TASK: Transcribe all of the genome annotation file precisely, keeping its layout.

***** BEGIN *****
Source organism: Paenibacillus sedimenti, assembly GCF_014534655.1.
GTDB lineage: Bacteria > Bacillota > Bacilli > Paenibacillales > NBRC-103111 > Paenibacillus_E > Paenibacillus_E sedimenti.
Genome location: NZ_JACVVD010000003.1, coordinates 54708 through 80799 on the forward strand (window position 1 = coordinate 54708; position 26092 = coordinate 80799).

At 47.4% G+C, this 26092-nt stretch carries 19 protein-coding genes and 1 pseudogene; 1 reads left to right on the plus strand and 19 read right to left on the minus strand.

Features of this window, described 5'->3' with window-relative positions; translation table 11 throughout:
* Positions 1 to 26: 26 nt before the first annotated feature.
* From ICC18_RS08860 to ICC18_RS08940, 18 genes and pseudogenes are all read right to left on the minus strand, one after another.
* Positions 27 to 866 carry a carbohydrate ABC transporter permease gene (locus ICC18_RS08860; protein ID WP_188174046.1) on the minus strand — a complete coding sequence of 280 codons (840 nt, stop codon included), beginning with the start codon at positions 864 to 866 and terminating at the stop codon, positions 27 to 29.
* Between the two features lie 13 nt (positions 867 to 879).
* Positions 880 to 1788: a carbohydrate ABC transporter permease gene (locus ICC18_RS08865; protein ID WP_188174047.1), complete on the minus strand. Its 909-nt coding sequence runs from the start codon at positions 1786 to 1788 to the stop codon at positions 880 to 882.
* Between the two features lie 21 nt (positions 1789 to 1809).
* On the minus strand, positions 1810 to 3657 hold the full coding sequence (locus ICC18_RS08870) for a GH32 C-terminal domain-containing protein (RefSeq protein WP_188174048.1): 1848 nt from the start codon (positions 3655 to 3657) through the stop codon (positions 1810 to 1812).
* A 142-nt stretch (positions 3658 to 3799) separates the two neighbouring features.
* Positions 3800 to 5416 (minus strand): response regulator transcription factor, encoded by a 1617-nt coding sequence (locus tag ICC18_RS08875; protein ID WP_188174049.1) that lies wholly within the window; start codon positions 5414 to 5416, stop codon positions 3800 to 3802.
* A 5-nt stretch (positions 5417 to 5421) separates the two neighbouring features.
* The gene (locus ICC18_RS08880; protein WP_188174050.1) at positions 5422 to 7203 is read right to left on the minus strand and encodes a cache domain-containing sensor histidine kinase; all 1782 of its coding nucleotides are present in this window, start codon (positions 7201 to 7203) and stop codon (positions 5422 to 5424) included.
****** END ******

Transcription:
Source organism: Paenibacillus sedimenti, assembly GCF_014534655.1.
GTDB lineage: Bacteria > Bacillota > Bacilli > Paenibacillales > NBRC-103111 > Paenibacillus_E > Paenibacillus_E sedimenti.
Genome location: NZ_JACVVD010000003.1, coordinates 54708 through 80799 on the forward strand (window position 1 = coordinate 54708; position 26092 = coordinate 80799).

At 47.4% G+C, this 26092-nt stretch carries 19 protein-coding genes and 1 pseudogene; 1 reads left to right on the plus strand and 19 read right to left on the minus strand.

Features of this window, described 5'->3' with window-relative positions; translation table 11 throughout:
* Positions 1 to 26: 26 nt before the first annotated feature.
* From ICC18_RS08860 to ICC18_RS08940, 18 genes and pseudogenes are all read right to left on the minus strand, one after another.
* Positions 27 to 866 carry a carbohydrate ABC transporter permease gene (locus ICC18_RS08860; protein ID WP_188174046.1) on the minus strand — a complete coding sequence of 280 codons (840 nt, stop codon included), beginning with the start codon at positions 864 to 866 and terminating at the stop codon, positions 27 to 29.
* Between the two features lie 13 nt (positions 867 to 879).
* Positions 880 to 1788: a carbohydrate ABC transporter permease gene (locus ICC18_RS08865; protein ID WP_188174047.1), complete on the minus strand. Its 909-nt coding sequence runs from the start codon at positions 1786 to 1788 to the stop codon at positions 880 to 882.
* Between the two features lie 21 nt (positions 1789 to 1809).
* On the minus strand, positions 1810 to 3657 hold the full coding sequence (locus ICC18_RS08870) for a GH32 C-terminal domain-containing protein (RefSeq protein WP_188174048.1): 1848 nt from the start codon (positions 3655 to 3657) through the stop codon (positions 1810 to 1812).
* A 142-nt stretch (positions 3658 to 3799) separates the two neighbouring features.
* Positions 3800 to 5416 (minus strand): response regulator transcription factor, encoded by a 1617-nt coding sequence (locus tag ICC18_RS08875; protein ID WP_188174049.1) that lies wholly within the window; start codon positions 5414 to 5416, stop codon positions 3800 to 3802.
* A 5-nt stretch (positions 5417 to 5421) separates the two neighbouring features.
* The gene (locus ICC18_RS08880; protein WP_188174050.1) at positions 5422 to 7203 is read right to left on the minus strand and encodes a cache domain-containing sensor histidine kinase; all 1782 of its coding nucleotides are present in this window, start codon (positions 7201 to 7203) and stop codon (positions 5422 to 5424) included.